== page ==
Turmeric is known since centuries for its impressive list of health benefits. However, many people
have a confusion between turmeric and curcumin. Find out what is curcumin, how it is different from
turmeric and which of these is the most helpful to reduce inflammation.
Turmeric – Oldest Spice
Turmeric is one of the oldest and talked about spice for its impressive list of health benefits. Whether
beautiful skin, or to get rid of cough and cold, or for healing wounds – turmeric is the 1st thing to come
our mind. However, Turmeric and Curcumin There is a lot of confusion between both. These both terms are
usually used interchangeably which is incorrect. Let’s find out why?
It is a spice that comes from the root Curcuma longa, a member of the ginger family, Zingaberaceae. In
Ayurveda (Indian traditional medicine), tumeric has been used for its medicinal properties for various
indications and through different routes of administration, including topically, orally, and by inhalation.
For many health concerns curcumin is used such as skin and digestive issues.
❝ 500 to 1,000 milligrams of curcuminoids per day is advised for its anti-inflammatory
effects. When using the spice on its own there are 200 milligrams of curcumin in one teaspoon of fresh or
ground turmeric. ❞
Curcumin – The Golden Pigment
It is the naturally occurring golden pigment in turmeric spice. It is responsible for giving turmeric its
Anti-inflammatory characteristic. The major curcuminoid is called curcumin (diferuloyl methane), which makes
up approximately 90% of the curcuminoid content in tumeric, followed by demethoxycurcumin and
bisdemethoxycurcmin. Curcumin is about 2-6% of most turmeric, it is known for its anti-inflammatory,
anti-tumor and antioxidant effects.
Extraction of Curcumin
Curcumin is extracted from turmeric by a scientific method known as chromatography, which separates each of
the curcuminoids and allows curcumin to be isolated. The amount of curcumin is lowest in turmeric root
at around 3%, higher in turmeric extract, of which can contain up to 95% curcumin and then there’s 100%
curcumin extracted from turmeric.
Mechanism of action
Curcumin has the ability to suppress the acute and chronic inflammation. Therapeutic properties of curcumin
is associated with its antioxidant and anti-inflammatory properties. Curcumin is a low molecular weight
polyphenol with molecular formula of C21H20O6.
Free radical mediated peroxidation of membrane lipids and oxidative damage of DNA and proteins are believed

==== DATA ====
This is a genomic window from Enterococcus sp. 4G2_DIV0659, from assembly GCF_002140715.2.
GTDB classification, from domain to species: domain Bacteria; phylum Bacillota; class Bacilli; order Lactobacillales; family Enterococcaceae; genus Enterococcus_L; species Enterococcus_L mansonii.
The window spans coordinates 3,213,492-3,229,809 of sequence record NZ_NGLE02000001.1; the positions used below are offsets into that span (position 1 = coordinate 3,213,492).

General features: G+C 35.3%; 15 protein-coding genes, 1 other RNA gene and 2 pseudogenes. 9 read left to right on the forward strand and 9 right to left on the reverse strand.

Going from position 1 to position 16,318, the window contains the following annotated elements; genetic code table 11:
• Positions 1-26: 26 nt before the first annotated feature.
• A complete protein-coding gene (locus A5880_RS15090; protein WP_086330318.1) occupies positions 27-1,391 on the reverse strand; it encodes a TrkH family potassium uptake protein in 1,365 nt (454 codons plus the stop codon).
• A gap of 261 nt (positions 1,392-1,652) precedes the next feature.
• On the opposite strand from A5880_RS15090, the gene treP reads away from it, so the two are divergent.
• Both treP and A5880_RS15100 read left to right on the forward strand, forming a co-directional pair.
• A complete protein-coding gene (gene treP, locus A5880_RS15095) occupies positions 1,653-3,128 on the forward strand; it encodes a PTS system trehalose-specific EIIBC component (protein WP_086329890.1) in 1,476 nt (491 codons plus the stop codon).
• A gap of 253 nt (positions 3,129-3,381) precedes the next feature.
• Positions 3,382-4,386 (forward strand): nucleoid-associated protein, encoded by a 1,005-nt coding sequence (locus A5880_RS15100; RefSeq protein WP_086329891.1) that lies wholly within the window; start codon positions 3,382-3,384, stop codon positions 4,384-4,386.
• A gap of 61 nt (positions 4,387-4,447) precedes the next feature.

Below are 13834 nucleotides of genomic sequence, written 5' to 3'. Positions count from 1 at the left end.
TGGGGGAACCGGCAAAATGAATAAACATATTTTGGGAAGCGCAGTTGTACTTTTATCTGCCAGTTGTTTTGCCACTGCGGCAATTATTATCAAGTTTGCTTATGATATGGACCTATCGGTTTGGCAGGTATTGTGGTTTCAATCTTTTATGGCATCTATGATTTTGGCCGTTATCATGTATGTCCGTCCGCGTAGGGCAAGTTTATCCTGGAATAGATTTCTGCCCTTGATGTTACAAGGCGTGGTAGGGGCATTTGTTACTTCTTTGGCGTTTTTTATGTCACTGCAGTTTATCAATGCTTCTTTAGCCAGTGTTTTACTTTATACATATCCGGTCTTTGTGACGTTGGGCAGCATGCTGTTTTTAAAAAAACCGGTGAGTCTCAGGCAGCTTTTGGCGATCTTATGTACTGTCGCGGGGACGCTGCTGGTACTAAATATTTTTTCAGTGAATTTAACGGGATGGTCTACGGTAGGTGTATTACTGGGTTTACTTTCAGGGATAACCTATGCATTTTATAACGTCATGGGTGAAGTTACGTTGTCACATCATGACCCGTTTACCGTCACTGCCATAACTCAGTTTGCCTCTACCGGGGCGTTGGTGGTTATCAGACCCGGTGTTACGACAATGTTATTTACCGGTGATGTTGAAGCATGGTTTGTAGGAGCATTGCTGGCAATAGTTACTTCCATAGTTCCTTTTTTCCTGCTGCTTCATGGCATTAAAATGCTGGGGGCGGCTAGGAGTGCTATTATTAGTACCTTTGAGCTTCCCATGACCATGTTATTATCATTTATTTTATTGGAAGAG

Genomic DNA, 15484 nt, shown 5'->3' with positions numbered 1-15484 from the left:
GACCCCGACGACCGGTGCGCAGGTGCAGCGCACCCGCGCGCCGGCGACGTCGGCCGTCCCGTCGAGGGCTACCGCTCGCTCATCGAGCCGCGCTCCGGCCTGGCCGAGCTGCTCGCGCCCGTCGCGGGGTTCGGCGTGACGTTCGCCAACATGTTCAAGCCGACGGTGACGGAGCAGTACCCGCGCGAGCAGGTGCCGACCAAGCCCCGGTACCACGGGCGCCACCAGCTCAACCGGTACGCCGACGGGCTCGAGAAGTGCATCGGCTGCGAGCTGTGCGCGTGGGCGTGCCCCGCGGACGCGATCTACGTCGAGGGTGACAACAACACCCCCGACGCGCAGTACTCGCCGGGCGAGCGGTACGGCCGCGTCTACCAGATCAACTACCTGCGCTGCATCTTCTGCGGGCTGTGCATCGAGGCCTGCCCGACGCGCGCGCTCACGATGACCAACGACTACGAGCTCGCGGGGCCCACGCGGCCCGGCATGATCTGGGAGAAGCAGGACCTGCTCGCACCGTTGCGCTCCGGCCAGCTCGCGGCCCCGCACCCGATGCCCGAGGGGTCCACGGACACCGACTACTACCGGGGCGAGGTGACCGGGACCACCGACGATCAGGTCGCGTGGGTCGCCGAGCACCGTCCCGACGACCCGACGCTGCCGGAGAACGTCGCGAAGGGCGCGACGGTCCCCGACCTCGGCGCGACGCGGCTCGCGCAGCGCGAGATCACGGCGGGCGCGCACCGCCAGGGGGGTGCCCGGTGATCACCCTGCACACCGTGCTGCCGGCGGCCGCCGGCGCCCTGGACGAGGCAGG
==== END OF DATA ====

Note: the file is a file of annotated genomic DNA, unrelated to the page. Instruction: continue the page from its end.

to be associated with a variety of chronic, pathological conditions. The anti-inflammatory effect of
curcumin is mediated through its ability to inhibit cyclooxygenase-2 (cox-2), lipoxygenase (lox). Inducible
nitric oxide synthase (i NOS) are important enzymes that mediate inflammatory process.
What works better for reducing inflammation?
curcumin-or-turmeric-article image A large number of studies on curcumin were identified. These included
studies on the anti-inflammatory, anti-oxidant and antifungal properties of curcuminoids. A human trial with
25 subjects using up to 8000 mg of curcumin per day for 3 months found no toxicity from curcumin. Five other
human trial using 1125-2500mg of curcumin per day have also found it safe.
These studies found that anti-inflammatory activity of curcumin is very powerful as compared to turmeric.
The studies have identified a number inflammatory molecules which are inhibited by curcumin like
phospholipase, lipogenase, cyclooxygenase 2, leukotrines, thromboxane, prostaglandins, nitric oxide,
collagenase, elastase, hyaluronidase, monocyte chemoattractant protein-1 (MCP-1), , tumor necrosis factor
(TNF), interleukin-12 and interferon inducible protein.
Research has proven that extracted curcumin has more antioxidant activity as compared to turmeric powder.
It has very poor oral bioavailability (a low percentage of what consumed is absorbed) but bioavailability
can be increased by taking it with other agents such as black pepper extract, called piperine.
❝ Research says that extracted curcumin has more antioxidant activity when compared to
turmeric powder ❞
500 to 1,000 milligrams of curcuminoids per day is advised for its anti-inflammatory effects. When using
spice on its own there are 200 milligrams of curcumin in one teaspoon of fresh or ground turmeric. The
of fresh turmeric required for its anti-inflammatory effect would require ingesting ridiculous amounts of
turmeric which may not be practically possible. So, it is ideal to consume curcumin extract with high purity
Curcumin has been demonstrated to be safe and anti-inflammatory activity. It may exert its anti-inflammatory
activity by inhibition of a number of different molecules that play a role in causing inflammation.